Why do most evangelicals think that Israel is still God’s chosen nation today? Because evangelical Zionists have taught them over the last century that God has two peoples, Israel and the church, and he has two distinct plans for them. This is because God’s promises to Abraham and Israel have not yet been fulfilled. This is as puerile as it gets, because Joshua will definitely disagree:
Thus the LORD gave to Israel all the land that he swore to give to their fathers. And they took possession of it, and they settled there. And the LORD gave them rest on every side just as he had sworn to their fathers… not one word of all the good promises that the LORD had made to the house of Israel had failed; all came to pass (Jos 21:43-45; emphases added).
not one word has failed of all the good things that the LORD your God promised concerning you. All have come to pass for you; not one of them has failed (Jos 23:14; emphasis added).
Besides, why would you rebuild the dividing wall between Jews and Gentiles again (it seems that evangelicals are so fond of rebuilding walls and temples!), after Paul says it has been demolished 2,000 years ago when Christ sacrificed his body and blood on the cross?
Therefore remember that at one time you Gentiles in the flesh … alienated from the commonwealth of Israel and strangers to the covenants of promise, having no hope and without God in the world. But now in Christ Jesus you who once were far off have been brought near by the blood of Christ. For he himself is our peace, who has made us both one and has broken down in his flesh the dividing wall of hostility by abolishing the law of commandments expressed in ordinances, that he might create in himself one new man in place of the two, so making peace, and might reconcile us both to God in one body through the cross, thereby killing the hostility. And he came and preached peace to you who were far off and peace to those who were near. For through him we both have access in one Spirit to the Father. So then you are no longer strangers and aliens, but you are fellow citizens with the saints and members of the household of God, built on the foundation of the apostles and prophets, Christ Jesus himself being the cornerstone, in whom the whole structure, being joined together, grows into a holy temple in the Lord. In him you also are being built together into a dwelling place for God by the Spirit (Eph 2:11-22).
5. The Bible never describes specific nations at war during the end times. Yes, there will be “wars and rumors of wars.” But this is not a sign that Christ’s return is at hand, … “but the end is not yet” (Matt 24:6). Sure, there are also many false Christs, falling away from the faith, famines, and earthquakes. But these signs have been present in the world for 2,000 years now since the time of Christ. But he says that “all these are but the beginning of the birth pains” (Matt 24:8). If these signs are likened to birth pangs, they are to continue intensifying in severity and frequency until the end.
Who then is able to pinpoint the day, hour, or even the year of his return when we do not know when the birth pains will end to usher in the return of Christ? Who’s to say that we have reached the peak of the labor pains in the Syrian crisis? So to predict that the Rapture is “in the near prophetic future” is absolutely making a false prophecy.
In 2 Thessalonians 2:3, there are only two sure signs before the end: (1) a great apostasy or falling away in the church, and (2) the Antichrist will be revealed.
Let no one deceive you in any way. For that day will not come, unless the rebellion comes first, and the man of lawlessness is revealed, the son of destruction” (2 Thess 2:3).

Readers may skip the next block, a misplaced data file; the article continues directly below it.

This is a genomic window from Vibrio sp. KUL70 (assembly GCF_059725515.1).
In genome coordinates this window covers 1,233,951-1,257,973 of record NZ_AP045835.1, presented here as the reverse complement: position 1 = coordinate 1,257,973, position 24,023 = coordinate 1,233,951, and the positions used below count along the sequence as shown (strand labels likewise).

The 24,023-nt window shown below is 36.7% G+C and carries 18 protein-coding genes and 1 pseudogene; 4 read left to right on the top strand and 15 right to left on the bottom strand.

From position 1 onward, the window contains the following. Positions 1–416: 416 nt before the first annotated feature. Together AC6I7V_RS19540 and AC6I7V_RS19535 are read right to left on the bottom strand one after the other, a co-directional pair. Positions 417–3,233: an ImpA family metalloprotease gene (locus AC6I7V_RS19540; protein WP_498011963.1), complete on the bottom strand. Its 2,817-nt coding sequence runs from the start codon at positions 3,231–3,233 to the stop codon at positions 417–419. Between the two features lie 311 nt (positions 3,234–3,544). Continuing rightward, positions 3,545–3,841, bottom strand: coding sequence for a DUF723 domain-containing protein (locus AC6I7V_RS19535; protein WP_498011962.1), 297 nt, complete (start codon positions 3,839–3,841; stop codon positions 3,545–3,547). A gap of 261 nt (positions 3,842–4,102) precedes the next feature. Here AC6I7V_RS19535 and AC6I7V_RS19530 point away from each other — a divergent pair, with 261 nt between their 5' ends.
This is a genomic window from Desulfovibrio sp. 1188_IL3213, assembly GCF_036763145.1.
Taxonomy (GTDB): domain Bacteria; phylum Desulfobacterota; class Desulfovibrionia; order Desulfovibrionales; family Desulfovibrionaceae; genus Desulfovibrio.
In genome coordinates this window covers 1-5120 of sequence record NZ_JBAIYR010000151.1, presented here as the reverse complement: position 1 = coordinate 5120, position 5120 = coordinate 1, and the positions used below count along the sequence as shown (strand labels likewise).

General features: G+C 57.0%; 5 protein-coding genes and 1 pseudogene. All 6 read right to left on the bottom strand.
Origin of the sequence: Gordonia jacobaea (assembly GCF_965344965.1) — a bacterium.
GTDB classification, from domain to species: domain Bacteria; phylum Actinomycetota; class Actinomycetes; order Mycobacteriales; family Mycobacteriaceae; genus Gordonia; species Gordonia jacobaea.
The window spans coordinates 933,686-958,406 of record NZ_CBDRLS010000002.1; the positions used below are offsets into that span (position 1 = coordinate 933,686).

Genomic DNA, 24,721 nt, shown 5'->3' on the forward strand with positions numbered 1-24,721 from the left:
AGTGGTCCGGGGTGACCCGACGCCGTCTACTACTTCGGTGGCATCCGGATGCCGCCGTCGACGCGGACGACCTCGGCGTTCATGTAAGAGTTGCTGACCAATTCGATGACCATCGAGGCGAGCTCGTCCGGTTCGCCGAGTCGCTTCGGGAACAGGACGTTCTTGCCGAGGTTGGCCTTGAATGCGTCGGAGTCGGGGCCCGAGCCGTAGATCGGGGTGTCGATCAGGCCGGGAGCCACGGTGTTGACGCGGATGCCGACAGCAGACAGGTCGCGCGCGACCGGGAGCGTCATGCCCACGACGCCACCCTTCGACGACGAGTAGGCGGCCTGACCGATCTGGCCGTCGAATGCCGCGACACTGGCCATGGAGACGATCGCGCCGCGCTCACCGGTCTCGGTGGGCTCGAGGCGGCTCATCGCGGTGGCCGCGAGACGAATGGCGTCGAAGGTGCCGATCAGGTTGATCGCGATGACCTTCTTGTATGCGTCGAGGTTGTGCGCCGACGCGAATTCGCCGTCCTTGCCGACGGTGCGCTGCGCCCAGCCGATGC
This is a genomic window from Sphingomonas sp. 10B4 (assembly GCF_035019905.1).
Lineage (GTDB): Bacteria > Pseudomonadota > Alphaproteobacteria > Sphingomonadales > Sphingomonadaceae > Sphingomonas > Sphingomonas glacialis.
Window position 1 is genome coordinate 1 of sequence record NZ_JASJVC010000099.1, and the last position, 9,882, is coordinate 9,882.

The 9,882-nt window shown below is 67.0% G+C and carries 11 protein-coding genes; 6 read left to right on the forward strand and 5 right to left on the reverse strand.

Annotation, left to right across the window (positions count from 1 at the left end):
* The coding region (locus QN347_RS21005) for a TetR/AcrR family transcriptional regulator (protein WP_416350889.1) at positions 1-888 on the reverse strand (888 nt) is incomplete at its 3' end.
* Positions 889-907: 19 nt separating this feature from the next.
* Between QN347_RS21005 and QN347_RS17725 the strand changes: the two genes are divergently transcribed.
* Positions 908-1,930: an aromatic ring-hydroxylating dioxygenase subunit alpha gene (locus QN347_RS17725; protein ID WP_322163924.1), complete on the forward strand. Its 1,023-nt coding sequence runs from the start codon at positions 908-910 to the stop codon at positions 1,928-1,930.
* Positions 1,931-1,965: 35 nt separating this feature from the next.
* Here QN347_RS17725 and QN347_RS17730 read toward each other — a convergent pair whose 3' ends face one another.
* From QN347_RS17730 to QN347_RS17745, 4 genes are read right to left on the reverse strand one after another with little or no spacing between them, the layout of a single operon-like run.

Armageddon is not a nuclear war or a military mother of all wars in Megiddo. Armageddon is Har-Magedon, the Mount of Assembly where Satanic forces gather to make a final assault to destroy God’s church represented by Mount Zion. On that last day, Satan will gather all the unbelievers on earth to make war against Christ and the holy city (Rev 19:19; 20:8; see also Rev 16:14), “the city of the living God” (Heb 12:23), “the holy city, new Jerusalem, coming down out of heaven from God, prepared as a bride adorned for her husband” (Rev 21:2). This last battle is not World War III among nations, but the kingdom of Satan in its final assault against the kingdom of God.
6. Evangelicals have demonized Syria and all other Arab countries, but God will also save a remnant from them. He will save “the remnant of Syria” (Isa 17:3), and the remnant from “every nation, from all tribes and peoples and languages” (Rev 7:9). In fact, we can trace the roots of the Hebrew patriarchs Abraham, Isaac and Jacob and the twelve tribes of Israel all the way back to Shem.
Shem also fathered Aram, who was the ancestor of the Arameans. Jacob was even called “a wandering Aramean, and his two wives were from “Laban the Aramean.” Even the father of Isaac’s wife Rebekah was called an Aramean. We know that Abraham wanted the wife of his son Isaac to be from his original home in Paddan-Aram. “Aramean” is synonymous with “Syrian,” and the language that Arameans spoke was Aramaic. So it is possible that Abraham also spoke Aramaic, not Hebrew.
Antioch and Damascus were both important centers of Christianity starting from the apostolic era until the 7th century, when Syria was overrun by Muslims. During those first six centuries, about 90 percent of Syria’s population were Christians. Some of the most important Christian theologians during this period were from Syria.
You can read more details about the connections between the Hebrew patriarchs, Arameans, Aramaic language, Christianity, and present-day Syria in the ADDENDUM at the end of this article.
7. If Isaiah 17 is about Syria today, then America is Babylon or Assyria. Walter Brueggemann, professor emeritus of Columbia Theological Seminary and an expert on Isaiah’s prophecy, says that the prophecy pundits’ interpretation of Isaiah 17 and Psalm 83 is absurd and silly: